Over three million pets given up for adoption during pandemic, study finds
More than three million households have given up on a pet in the past year, according to new figures from the Pet Food Manufacturers Association (PFMA).
The association’s annual report reveals that while 4.7 million households acquired a new pet during the pandemic, around 3.4 million have given up on one since 2021.
Gen Z (those aged 16-24) and Millennials (aged 25-34) accounted for 53% of new pet owners during the pandemic, but they were also the most likely to abandon them.
More than a fifth (23%) of people in these age groups were unable to keep a pet, with 71% of all animals given up for adoption owned by young people.
The pets most often abandoned are dogs (60%) and cats (45%).
Nicole Paley, deputy chief executive of the PFMA, said the numbers were concerning. “We want to investigate why owners abandon their pets and where they are abandoned,” Paley said.
“We believe that many pets are sold to recover funds, in addition to being taken to foster homes.
“We are working closely with the Canine and Feline Sector Group as well as other animal welfare charities to identify what the pet care sector can do to support owners and prevent this from happening. occur.”
The main reason 16-24 year olds gave up a pet was a change in their living conditions, with 34% citing this factor.
Just over a fifth (23%) were unable to keep their pet due to financial difficulties, while 22% mentioned a change in their working arrangements.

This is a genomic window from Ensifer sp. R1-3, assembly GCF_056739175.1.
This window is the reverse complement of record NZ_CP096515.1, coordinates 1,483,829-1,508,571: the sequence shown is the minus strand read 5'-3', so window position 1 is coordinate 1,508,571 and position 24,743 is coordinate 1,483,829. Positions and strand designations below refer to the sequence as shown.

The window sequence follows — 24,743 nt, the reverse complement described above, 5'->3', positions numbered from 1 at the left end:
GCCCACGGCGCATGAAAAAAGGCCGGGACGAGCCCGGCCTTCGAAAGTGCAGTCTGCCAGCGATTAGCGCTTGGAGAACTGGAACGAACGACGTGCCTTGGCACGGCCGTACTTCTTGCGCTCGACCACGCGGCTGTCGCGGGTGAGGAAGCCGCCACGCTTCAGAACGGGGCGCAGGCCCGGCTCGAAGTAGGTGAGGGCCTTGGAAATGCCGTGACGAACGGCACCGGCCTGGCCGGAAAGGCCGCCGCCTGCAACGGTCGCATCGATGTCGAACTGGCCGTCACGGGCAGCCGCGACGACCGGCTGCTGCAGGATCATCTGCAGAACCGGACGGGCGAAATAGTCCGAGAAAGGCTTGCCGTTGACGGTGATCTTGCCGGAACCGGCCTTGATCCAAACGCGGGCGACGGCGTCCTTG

Some young pet owners were also concerned about their behavior, with 13% giving up a pet for this reason.
Among millennials, work (41%) and living conditions (39%) were the most common reasons they gave up on their pet.
Last month, the National Dog Survey, conducted by Dogs Trust, found that 23% of dogs currently owned in the UK were acquired during the pandemic.
RSPCA companion animal welfare expert Dr Samantha Graines said the abandonment statistics are “very worrying but not surprising”.
She said the RSPCA has started to see an increase in requests for help and repatriation, but mainly in rabbits.
“Bringing a pet home to join your family is a big commitment and responsibility and the increase in ownership during the pandemic has raised concerns that some people may not have fully considered the possibility of owning a pet. properly care for them for the rest of their lives. “said Seeds.
The charity fears that as people return to normal life after the pandemic, coupled with the rising cost of living, it could see the start of a ‘pet welfare crisis’ .
“We understand that circumstances can change, and sometimes that forces families to make the heartbreaking decision to give up their pets,” Graines said.
“However, we also know that animals are often donated to charity, rehomed or even abandoned because people have taken a pet without the necessary research or appreciation of responsibility and commitment.”
The PFMA findings, based on a survey of nearly 9,000 households across the UK, show that pet ownership is on the rise overall.
In 2022, there were a record 35 million pets in the UK, with 17.4 million households owning at least one.
The most popular choices are dogs (13m), followed by cats (12m) and indoor birds (£1.6m).
Other common choices are hamsters, rabbits, guinea pigs, pigeons, and horses.